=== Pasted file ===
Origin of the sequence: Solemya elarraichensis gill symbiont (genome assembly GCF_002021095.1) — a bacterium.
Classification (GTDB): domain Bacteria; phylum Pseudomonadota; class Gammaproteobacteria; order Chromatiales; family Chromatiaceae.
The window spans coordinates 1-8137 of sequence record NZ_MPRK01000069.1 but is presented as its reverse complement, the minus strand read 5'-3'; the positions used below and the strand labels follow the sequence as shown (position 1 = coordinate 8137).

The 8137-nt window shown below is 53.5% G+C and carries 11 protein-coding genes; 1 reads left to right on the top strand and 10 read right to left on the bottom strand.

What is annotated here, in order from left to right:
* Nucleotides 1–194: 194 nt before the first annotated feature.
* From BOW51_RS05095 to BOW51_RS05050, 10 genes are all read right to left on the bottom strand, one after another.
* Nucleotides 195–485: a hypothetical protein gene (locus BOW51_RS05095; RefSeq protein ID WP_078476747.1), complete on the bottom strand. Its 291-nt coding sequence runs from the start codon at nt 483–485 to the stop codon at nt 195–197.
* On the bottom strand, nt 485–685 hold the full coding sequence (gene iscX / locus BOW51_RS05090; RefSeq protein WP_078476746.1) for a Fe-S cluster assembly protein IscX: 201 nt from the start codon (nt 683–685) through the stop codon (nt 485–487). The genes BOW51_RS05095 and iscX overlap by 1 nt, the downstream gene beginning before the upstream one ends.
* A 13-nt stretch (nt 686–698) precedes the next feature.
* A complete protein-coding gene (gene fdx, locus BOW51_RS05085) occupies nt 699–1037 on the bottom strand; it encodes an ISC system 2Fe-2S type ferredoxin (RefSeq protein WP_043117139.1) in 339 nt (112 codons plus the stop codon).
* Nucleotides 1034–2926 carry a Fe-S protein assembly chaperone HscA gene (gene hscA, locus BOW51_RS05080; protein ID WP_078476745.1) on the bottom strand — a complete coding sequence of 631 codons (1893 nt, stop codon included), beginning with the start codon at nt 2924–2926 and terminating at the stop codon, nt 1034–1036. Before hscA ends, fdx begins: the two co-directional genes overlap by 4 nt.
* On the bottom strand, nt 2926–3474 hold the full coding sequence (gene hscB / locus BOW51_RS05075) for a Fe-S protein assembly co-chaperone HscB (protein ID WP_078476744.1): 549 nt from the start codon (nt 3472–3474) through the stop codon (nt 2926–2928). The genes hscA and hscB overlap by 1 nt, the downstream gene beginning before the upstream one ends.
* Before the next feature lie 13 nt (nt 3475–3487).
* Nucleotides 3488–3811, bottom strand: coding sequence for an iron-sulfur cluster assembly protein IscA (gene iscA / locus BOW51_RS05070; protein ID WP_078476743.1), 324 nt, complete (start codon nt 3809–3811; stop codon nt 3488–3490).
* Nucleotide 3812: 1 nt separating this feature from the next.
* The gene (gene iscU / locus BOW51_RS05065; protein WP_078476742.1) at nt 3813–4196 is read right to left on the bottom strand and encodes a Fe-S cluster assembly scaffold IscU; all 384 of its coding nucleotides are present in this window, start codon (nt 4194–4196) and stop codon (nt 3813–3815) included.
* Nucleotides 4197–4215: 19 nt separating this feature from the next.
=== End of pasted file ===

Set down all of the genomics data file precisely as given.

Origin of the sequence: Solemya elarraichensis gill symbiont (genome assembly GCF_002021095.1) — a bacterium.
Classification (GTDB): domain Bacteria; phylum Pseudomonadota; class Gammaproteobacteria; order Chromatiales; family Chromatiaceae.
The window spans coordinates 1-8137 of sequence record NZ_MPRK01000069.1 but is presented as its reverse complement, the minus strand read 5'-3'; the positions used below and the strand labels follow the sequence as shown (position 1 = coordinate 8137).

The 8137-nt window shown below is 53.5% G+C and carries 11 protein-coding genes; 1 reads left to right on the top strand and 10 read right to left on the bottom strand.

What is annotated here, in order from left to right:
* Nucleotides 1–194: 194 nt before the first annotated feature.
* From BOW51_RS05095 to BOW51_RS05050, 10 genes are all read right to left on the bottom strand, one after another.
* Nucleotides 195–485: a hypothetical protein gene (locus BOW51_RS05095; RefSeq protein ID WP_078476747.1), complete on the bottom strand. Its 291-nt coding sequence runs from the start codon at nt 483–485 to the stop codon at nt 195–197.
* On the bottom strand, nt 485–685 hold the full coding sequence (gene iscX / locus BOW51_RS05090; RefSeq protein WP_078476746.1) for a Fe-S cluster assembly protein IscX: 201 nt from the start codon (nt 683–685) through the stop codon (nt 485–487). The genes BOW51_RS05095 and iscX overlap by 1 nt, the downstream gene beginning before the upstream one ends.
* A 13-nt stretch (nt 686–698) precedes the next feature.
* A complete protein-coding gene (gene fdx, locus BOW51_RS05085) occupies nt 699–1037 on the bottom strand; it encodes an ISC system 2Fe-2S type ferredoxin (RefSeq protein WP_043117139.1) in 339 nt (112 codons plus the stop codon).
* Nucleotides 1034–2926 carry a Fe-S protein assembly chaperone HscA gene (gene hscA, locus BOW51_RS05080; protein ID WP_078476745.1) on the bottom strand — a complete coding sequence of 631 codons (1893 nt, stop codon included), beginning with the start codon at nt 2924–2926 and terminating at the stop codon, nt 1034–1036. Before hscA ends, fdx begins: the two co-directional genes overlap by 4 nt.
* On the bottom strand, nt 2926–3474 hold the full coding sequence (gene hscB / locus BOW51_RS05075) for a Fe-S protein assembly co-chaperone HscB (protein ID WP_078476744.1): 549 nt from the start codon (nt 3472–3474) through the stop codon (nt 2926–2928). The genes hscA and hscB overlap by 1 nt, the downstream gene beginning before the upstream one ends.
* Before the next feature lie 13 nt (nt 3475–3487).
* Nucleotides 3488–3811, bottom strand: coding sequence for an iron-sulfur cluster assembly protein IscA (gene iscA / locus BOW51_RS05070; protein ID WP_078476743.1), 324 nt, complete (start codon nt 3809–3811; stop codon nt 3488–3490).
* Nucleotide 3812: 1 nt separating this feature from the next.
* The gene (gene iscU / locus BOW51_RS05065; protein WP_078476742.1) at nt 3813–4196 is read right to left on the bottom strand and encodes a Fe-S cluster assembly scaffold IscU; all 384 of its coding nucleotides are present in this window, start codon (nt 4194–4196) and stop codon (nt 3813–3815) included.
* Nucleotides 4197–4215: 19 nt separating this feature from the next.